During that time, the anesthesiologist came in to explain how the epidural works. She told me the risks, side affects, and explained how it would make me feel. I signed paperwork giving permission to give me it, should I ask for it later. At that point, my contractions weren’t painful at all so I thought I might not even need an epidural.
Around 8:30am, the midwife woke me up (like 10 minutes after I’d finally dozed off) and checked my cervix o had dilated just a little bit more than I was went I entered. She said she was going to break my water and I gleefully agreed to it! I was hoping this would mean I’d meet my baby soon! Immediately after my wanted broken I went from 4cm to 7cm dilated. Within 20 minutes, the most intense pain I’ve ever felt in my life hit me! The full contractions had begun! I told my husband if I have another contraction like that then I’ll need the epidural stat! Of course, the pain kept coming so we called for the nurse.
I NEED AN EPIDURAL – STAT!
The funny part of this story is my husband’s reaction. I was in a lot of pain but I’m a quiet laborer. I wasn’t yelling but he could hear in my breathing and see on my face that it was intense. As soon as I said I needed pain relief, he started scrambling to find the button to call the nurse. I could barely move because of the stupid IV that was flung across the bed to reach my left arm. The button was underneath me and my husband was frantic! I look back and laugh at how much more panicked he was than I. So, we finally got the anesthesiologists into the room. It probably took her about 5-10 minutes to arrive. It felt like forever but the nurse kept reminding me to focus on my breathing.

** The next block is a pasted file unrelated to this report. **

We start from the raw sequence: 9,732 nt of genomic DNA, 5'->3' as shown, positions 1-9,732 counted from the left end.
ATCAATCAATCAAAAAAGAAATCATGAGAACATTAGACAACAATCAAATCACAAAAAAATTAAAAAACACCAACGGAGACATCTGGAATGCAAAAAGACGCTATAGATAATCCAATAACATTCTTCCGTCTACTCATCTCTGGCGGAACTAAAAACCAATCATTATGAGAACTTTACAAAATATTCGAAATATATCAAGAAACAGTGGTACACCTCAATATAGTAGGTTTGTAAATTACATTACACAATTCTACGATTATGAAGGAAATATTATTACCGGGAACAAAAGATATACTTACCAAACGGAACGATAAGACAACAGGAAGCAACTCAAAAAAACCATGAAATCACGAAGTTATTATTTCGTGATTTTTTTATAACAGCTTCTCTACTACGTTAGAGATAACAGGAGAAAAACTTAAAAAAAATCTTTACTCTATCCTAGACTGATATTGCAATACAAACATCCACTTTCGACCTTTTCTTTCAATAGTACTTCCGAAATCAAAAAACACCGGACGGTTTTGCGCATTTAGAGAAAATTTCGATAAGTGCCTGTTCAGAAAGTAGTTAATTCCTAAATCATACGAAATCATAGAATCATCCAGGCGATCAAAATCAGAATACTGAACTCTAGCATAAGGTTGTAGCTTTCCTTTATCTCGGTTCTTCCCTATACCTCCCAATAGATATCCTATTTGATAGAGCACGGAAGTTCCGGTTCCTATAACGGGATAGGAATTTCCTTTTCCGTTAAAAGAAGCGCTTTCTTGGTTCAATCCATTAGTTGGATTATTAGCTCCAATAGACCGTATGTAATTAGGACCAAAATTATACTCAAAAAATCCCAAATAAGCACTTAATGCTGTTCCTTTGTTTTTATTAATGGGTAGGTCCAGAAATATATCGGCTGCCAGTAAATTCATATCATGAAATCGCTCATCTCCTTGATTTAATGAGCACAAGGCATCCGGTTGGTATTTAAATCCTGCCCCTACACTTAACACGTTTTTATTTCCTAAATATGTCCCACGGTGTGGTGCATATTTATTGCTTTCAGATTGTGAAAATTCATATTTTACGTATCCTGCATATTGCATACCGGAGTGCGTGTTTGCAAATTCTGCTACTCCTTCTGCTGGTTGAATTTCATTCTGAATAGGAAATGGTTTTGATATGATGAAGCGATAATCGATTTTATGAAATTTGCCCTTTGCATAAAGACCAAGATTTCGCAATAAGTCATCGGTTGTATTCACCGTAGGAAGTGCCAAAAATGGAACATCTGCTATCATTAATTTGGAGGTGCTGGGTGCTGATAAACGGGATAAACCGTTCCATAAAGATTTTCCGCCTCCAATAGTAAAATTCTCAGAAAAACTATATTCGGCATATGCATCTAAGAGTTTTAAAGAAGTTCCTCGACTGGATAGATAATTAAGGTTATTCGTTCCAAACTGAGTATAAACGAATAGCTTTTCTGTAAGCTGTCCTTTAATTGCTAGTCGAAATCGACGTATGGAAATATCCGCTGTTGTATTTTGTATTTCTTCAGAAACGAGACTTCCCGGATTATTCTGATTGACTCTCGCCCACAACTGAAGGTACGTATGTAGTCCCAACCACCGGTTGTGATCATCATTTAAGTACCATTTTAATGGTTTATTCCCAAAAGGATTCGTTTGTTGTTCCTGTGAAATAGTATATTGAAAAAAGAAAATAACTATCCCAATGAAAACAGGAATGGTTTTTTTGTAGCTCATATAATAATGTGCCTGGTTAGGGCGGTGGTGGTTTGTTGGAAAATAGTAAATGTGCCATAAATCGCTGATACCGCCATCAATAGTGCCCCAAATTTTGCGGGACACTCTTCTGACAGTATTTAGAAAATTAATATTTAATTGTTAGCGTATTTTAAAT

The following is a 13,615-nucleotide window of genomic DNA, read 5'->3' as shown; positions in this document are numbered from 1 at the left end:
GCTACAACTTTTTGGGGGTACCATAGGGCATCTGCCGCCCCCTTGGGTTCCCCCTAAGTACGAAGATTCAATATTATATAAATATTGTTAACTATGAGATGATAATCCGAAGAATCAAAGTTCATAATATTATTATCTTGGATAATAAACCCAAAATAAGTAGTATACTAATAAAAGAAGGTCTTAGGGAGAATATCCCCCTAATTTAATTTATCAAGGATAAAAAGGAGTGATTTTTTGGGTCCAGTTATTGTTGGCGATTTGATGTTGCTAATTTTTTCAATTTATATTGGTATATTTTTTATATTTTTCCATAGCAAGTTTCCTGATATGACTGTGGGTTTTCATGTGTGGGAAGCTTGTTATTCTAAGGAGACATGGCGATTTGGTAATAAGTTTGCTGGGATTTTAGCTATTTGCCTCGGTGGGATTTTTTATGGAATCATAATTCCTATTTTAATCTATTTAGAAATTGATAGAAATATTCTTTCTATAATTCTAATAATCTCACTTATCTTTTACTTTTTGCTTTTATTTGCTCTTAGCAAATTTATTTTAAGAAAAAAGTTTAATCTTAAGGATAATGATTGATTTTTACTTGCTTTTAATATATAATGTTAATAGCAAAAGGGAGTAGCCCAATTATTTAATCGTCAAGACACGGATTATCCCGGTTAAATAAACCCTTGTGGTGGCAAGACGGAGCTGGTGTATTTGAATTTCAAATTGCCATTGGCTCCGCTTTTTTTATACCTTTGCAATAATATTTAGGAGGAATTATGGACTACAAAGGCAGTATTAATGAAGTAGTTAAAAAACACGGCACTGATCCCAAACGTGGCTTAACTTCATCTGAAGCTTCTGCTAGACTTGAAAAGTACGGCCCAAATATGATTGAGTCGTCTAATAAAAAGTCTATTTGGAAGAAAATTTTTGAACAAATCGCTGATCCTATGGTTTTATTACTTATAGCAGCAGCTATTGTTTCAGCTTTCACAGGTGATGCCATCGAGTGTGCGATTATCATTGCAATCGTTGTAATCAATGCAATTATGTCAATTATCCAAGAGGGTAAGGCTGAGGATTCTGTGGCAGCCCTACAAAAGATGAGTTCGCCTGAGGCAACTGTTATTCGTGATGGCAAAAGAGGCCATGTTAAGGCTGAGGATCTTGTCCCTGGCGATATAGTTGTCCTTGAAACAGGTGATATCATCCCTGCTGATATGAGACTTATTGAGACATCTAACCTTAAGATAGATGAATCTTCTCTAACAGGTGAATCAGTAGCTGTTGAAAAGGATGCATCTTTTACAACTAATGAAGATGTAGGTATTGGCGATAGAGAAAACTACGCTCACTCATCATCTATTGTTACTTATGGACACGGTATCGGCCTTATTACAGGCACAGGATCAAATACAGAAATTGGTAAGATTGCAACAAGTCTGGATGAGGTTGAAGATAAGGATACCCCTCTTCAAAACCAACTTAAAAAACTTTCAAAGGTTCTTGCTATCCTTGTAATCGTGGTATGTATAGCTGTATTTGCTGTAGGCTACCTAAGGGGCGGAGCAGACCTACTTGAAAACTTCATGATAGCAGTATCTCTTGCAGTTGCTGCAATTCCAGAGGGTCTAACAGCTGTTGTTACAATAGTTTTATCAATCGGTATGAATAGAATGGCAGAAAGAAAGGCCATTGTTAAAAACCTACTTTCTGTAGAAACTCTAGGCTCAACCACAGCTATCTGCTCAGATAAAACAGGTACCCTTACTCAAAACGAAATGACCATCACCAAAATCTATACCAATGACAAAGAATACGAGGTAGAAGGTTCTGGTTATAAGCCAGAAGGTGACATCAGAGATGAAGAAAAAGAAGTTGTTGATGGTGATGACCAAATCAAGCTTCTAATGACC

Since I have scoliosis, the anesthesiologist said that it wouldn’t be as easy for her to place the epidural in the right spot. Basically, I had to tell her where it felt centered. Which was absolutely terrifying! My contractions were coming fast and were so intense that I tensed my whole body up every time. I was so afraid that I’d jump as she was inserting it and end up paralyzed. There were times when she asked me questions in the middle of a contraction and I completely ignored her. I remember thinking, “umm I’m a little busy here.” Finally, she inserted the epidural in what felt like the right position and I felt the jolt in my leg as she promised. The extreme shivers started almost immediately, which she also warned.